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6.5 yr old son. I think we've created a monster. Desperately need advice please

(22 Posts)
LizzzLemmonnnn Sun 23-Oct-16 12:51:19

So, my husband and I have been together for 10 years, married for 8 but have known each other thru our work for over 15 years.
In 2010 we had our DS. We always knew he'd be an only child.
The first 4 or 5 years with him have been manageable (but definitely not the picture perfect TV family life!) but lately he's become very selfish, whiny and totally spoiled.
An example from last night... We went to a local attraction and there were fairground rides. We let him go on the first 4 things he asked for and then he wanted to try this thing where you need to hang on a bar for 2 minutes to win £20. We explained that it would be very hard and the 3 people we saw try only managed up to a minute. We moved on and went for a crepe. For the rest of the evening he went on and on about that bar thing and basically ruined the night. This sort of thing happens every time we go somewhere. He always wants more and more and is never grateful for the experience and what he's already had.
I guess I always hope when we go out it'll be all fun and nice but we always seem to end up with a crying boy and p'd off parents. I know having an only child could be a minefield with them getting 100% of everything but I genuinely don't know where to go from here.
I would be SO grateful if anyone could offer any advice, insights or explanation as to why this happens and how we could manage it.

ByeByeLilSebastian Sun 23-Oct-16 12:55:29

I think you need to mske his expectations clearer. If you are going to the fair give him a wallet with £x in and tell him this is what he has to spend, once it's gone it's gone. You need to stick to it though.

Most kids are a bit moany, you just need to learn how to make it background noise!

Tfoot75 Sun 23-Oct-16 12:58:11

Can you give him a budget of what you are happy to spend and let him choose how he wants to spend it? Then suggest you look round everything that's there and give him to opportunity to choose wisely. My eldest is only 3 but at a pay per ride fairground I'd just say you can only go on 3 things, of course it'll be the first 3 things she sees at that age but then it's quite easy to stick by what you've said and he might learn for next time to choose wisely.

RiverTam Sun 23-Oct-16 13:00:21

Agree with making expectations clear right from the start. Remember there's two of you to one of him so take it in turns to jolly him along if he starts flagging. Don't forget, with two or more kids they could end up bickering for ages, and it would cost you more!

Above all, try not to think of him as selfish or spoiled. After all, at 6yo, if he really really is, it's not likely to be his fault, is it?

Witchend Sun 23-Oct-16 13:03:40

I think I'd have dealt with it by giving him a limit before we go.

I would say (I have three dc) that they get to go on, say 2 rides, and get one thing of popcorn/candyfloss between them before we arrive. We then wander round the grounds and they decide before they spend any money what they will go on. That way if they think they're going to win £20 it's one of their turns.
Occasionally it's cheaper than I expect and they might get an extra ride. Or one of the girls goes on with ds (who's younger) if he needs an adult.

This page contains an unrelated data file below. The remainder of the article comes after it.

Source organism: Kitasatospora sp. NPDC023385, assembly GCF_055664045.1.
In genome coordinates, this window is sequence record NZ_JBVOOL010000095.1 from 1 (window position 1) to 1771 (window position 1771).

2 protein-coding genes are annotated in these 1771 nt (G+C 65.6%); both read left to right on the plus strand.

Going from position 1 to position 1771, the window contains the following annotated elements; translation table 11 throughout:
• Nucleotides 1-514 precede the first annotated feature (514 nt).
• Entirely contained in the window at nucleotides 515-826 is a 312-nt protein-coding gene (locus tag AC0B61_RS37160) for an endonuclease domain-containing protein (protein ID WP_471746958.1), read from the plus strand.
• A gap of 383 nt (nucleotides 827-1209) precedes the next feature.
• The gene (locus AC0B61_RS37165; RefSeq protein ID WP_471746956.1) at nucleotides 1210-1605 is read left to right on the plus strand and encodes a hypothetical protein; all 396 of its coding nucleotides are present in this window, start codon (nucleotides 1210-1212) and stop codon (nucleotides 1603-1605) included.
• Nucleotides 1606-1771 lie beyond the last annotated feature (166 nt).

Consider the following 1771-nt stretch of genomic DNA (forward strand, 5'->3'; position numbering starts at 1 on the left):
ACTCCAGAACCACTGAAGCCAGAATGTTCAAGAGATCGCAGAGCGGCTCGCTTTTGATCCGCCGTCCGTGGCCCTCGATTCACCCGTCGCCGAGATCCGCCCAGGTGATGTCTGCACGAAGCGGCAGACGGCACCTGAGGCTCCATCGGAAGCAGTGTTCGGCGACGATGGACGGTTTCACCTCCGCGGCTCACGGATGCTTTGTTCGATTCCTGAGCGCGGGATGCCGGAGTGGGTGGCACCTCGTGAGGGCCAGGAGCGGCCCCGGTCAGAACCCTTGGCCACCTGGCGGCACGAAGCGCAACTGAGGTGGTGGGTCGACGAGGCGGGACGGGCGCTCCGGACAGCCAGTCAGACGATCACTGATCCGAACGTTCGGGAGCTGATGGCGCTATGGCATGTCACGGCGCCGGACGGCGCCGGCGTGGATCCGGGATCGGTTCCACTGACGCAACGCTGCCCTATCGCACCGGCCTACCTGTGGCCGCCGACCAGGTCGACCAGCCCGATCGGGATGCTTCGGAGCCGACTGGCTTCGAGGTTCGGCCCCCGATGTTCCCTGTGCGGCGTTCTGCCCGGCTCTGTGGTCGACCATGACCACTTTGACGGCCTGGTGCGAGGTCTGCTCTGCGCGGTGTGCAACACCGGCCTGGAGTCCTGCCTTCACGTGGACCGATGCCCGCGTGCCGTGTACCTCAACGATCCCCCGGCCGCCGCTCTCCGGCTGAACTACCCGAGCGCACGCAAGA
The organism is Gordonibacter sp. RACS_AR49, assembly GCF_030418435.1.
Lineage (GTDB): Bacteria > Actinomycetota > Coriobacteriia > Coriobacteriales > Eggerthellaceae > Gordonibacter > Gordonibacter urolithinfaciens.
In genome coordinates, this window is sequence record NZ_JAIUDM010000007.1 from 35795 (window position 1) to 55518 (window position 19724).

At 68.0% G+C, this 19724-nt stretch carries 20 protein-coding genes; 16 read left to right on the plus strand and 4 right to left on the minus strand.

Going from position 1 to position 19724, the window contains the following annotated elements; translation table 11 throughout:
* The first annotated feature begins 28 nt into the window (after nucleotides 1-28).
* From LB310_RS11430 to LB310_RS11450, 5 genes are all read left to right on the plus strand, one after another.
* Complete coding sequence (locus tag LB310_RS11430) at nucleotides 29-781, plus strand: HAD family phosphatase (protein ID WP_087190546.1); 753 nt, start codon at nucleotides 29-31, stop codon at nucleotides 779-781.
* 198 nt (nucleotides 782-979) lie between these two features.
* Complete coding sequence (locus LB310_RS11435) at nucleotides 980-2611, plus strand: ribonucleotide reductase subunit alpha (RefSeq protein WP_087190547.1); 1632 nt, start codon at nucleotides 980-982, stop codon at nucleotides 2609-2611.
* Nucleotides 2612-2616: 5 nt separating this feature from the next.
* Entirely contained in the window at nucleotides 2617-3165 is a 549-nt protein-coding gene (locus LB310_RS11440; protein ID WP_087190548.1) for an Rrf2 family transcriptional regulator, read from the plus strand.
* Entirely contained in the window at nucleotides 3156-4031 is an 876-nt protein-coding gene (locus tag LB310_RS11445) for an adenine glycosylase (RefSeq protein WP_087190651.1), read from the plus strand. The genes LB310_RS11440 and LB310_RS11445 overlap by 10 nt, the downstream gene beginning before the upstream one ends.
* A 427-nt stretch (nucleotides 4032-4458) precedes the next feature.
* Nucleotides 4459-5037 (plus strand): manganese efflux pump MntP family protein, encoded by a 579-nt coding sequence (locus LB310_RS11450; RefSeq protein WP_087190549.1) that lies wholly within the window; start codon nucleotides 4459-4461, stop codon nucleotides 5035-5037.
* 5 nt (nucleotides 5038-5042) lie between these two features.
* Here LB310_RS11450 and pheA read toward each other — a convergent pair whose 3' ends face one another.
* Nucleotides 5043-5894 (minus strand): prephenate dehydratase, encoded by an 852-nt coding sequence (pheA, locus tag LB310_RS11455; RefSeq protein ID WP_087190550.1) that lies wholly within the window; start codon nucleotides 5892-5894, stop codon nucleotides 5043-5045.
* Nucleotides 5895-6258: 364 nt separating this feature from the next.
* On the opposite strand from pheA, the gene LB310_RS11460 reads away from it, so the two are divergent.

Then they think they've had a bonus.

I think the problem was you let him go on the first 4 rides. So you gave him the idea he could just ask and he got. So when you refused the bar it was both unexpected and by denying it you made it extra attractive.
What I'd have done, I think, after the crepe, is said: "okay you can have 1 (or 2) more rides. I don't think you'll be able to do the bar-I'll be amazed if you get £20, but if you want that to be one of those rides then that's fine."
That way he knows what the limit is, he can choose to use one up on the ride.
I might have also said something like "I'll tell you what-we'll go to the playground tomorrow and we'll see how long you can hang on the monkey bars."

I also would have moved out of the fairground ride area if possible when we'd done the rides.

BrianMolkoismyPlacebo Sun 23-Oct-16 13:09:39

I don't think his behaviour is down to being an only. I think it's general behaviour of kids no matter how many siblings.
It's how the parents act which determines how the kids react.
I agree with witchend

Sleeperandthespindle Sun 23-Oct-16 13:11:25

Don't make the mistake of thinking this I'd because he's an only child. You'll spend your whole life blaming yourself and excusing his behaviour.

Two or more children also behave like this. They don't always just play happily together and obey their parents! He sounds pretty much like any other 6 year old. They're all whiny and annoying when they don't get their own way.

Sleeperandthespindle Sun 23-Oct-16 13:13:59

Good advice above by the way. We always warn first - 'we'll be buying candy floss but no games' or 'you can choose two rides each and that will be all' or 'we're not buying anything in the shop today'. Doesn't guarantee perfect behaviour but gives you something to refer to 'Do you remember what I said before we came?'

ggirl Sun 23-Oct-16 13:16:19

Agree with posters saying it's nothing to do with being an only child.
Sounds like he's used to you eventually giving in when he whines and moans asking for things.
Stick to you gins, don't give in .
Give him limits and plenty of praise when he behaves nicely .

ggirl Sun 23-Oct-16 13:16:47

guns not gins..but they may help in the meantime

Branleuse Sun 23-Oct-16 13:18:40

thats not because of being an only child. thats just what kids are like in general. You have to be really careful to not let them expect too much or they dont enjoy anything. Prep them well in advance of what theyll be allowed, and expect them still to whinge a bit. It doesnt mean hes a little monster

ChuckBiscuits Sun 23-Oct-16 13:21:26